Generally, this means that you don’t use a lot of leverage right? But why not? In the not-sorecent-any-more Global Financial Crisis, what happened? My general view is the following:

Those who were conservative in the years leading up to the Financial Crisis did worse than those who were aggressive. This is because those who were aggressive (obtaining, say, 90% leverage), by definition, made more upside as the market rose than those who were conservative (obtaining say 65% leverage).

Then when the Financial Crisis hit property values generally dropping – in the short run – anecdotally about 35% or even more. And even math-challenged people know what this means – it means, alas, that both the conservative guy and risk-prone gunslinger were wiped out. Sadly, in the end there was no reward given to those who were more conservative. Each ended up with nothing.

But look at my preceding paragraph – there are two words there that I deliberately didn’t emphasize but I think tell the real story. Those are the words “short run”! What happened after the “short run” ended? After the short run ended prices bounced back up and in only a few years for many asset classes prices had risen to the same, or even a higher level, than before the Financial Crisis.

What does this tell us? I will tell you what it tells me. It is that (for non-lumpy cash flow assets) there is a lot more “risk” in short-term debt than there is in high loan to value ratios. Those who had long-term debt in place before the Financial Crisis had only “paper losses” and if they waited a year or two or three were just fine. Those who had short term debt, and unforgiving lenders, faced disaster.

So if I am not crazy – which of course I myself cannot be sure about – it looks to me that investors looking to manage their risk in the context of leverage should be looking at maturity at least as much, and maybe more, than loan to value.

To conclude:

I am probably overstating my points here a bit to make a point, but my points are as follows:

If you own significantly appreciated property — with non-lumpy cash flow – with high leverage available – that can be long-term in nature, then take out as much as you can, and negotiate to preserve your ability to (i) transfer the property subject to the debt and (ii) put mezzanine debt or preferred equity in place.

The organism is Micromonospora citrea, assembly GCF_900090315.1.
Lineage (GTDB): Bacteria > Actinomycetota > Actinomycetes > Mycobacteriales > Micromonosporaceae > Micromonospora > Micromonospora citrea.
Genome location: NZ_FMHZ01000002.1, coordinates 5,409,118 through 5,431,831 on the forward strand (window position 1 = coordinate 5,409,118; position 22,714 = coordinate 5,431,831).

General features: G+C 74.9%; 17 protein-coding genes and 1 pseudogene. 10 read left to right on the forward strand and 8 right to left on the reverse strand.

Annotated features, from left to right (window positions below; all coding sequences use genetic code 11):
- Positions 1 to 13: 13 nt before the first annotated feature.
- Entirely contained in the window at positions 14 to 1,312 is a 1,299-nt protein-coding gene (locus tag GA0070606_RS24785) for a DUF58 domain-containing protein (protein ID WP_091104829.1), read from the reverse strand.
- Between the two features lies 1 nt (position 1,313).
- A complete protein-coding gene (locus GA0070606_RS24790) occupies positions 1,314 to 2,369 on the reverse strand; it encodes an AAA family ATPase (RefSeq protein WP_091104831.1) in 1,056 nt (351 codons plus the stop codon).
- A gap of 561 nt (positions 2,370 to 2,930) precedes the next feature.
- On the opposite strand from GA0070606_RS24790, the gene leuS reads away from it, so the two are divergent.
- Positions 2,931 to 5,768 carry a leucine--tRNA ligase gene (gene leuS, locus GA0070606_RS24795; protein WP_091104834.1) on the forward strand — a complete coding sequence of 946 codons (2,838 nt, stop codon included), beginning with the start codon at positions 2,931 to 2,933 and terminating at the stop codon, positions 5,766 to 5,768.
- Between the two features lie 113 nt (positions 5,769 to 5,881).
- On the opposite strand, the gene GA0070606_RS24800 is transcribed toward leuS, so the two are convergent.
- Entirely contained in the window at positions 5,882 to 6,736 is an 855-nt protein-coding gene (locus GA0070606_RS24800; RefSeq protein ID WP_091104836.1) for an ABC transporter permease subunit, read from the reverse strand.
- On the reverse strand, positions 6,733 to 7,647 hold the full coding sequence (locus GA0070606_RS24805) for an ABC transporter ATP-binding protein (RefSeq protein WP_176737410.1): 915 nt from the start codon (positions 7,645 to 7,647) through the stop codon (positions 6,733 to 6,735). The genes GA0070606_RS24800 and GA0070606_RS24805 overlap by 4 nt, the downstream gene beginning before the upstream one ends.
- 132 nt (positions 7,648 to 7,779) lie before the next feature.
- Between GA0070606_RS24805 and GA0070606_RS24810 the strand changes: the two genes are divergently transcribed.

If you are buying new property, don’t limit yourself to a “rule” that you “always” have to limit leverage to, say, 65% of loan to cost; instead, for property that does not have lumpy cash flow, consider raising the percentage of leverage and lengthening the maturity and, again, negotiate to preserve your ability to (i) transfer the property subject to the debt and (ii) put mezzanine debt or preferred equity in place.

None of us has an actual crystal ball of course; however, my sense is that the above courses of action are destined to increase your likelihood of obtaining higher IRR’s in markets that go up and down with frequency.

Finally, if you think I am missing something in this analysis I would certainly like to hear about it.

Porter’s Five Forces in the Real Estate World

Michael Porter is a professor at Harvard Business School. He has spent his long career analyzing strategy and competition. His analysis is exceptional and probably just about everyone in the business world knows all about him; however, I have never seen his theories applied to the real estate world.

The most interesting thing about Porter’s work, at least to me, was his admonition that the goal should “not” be to “compete” with one’s competitors, as all this really does is give away your upside to your customers, employees, suppliers and other parties (e.g., competing on price just helps the customer). Instead, the smartest thing is to do something “different” from your competitors. Indeed, asked what the biggest mistake companies (and those leading them) make, Porter’s response is exactly that: Companies trying to beat their competition when the goal should instead be to extract as much “value” as they can out of their industry.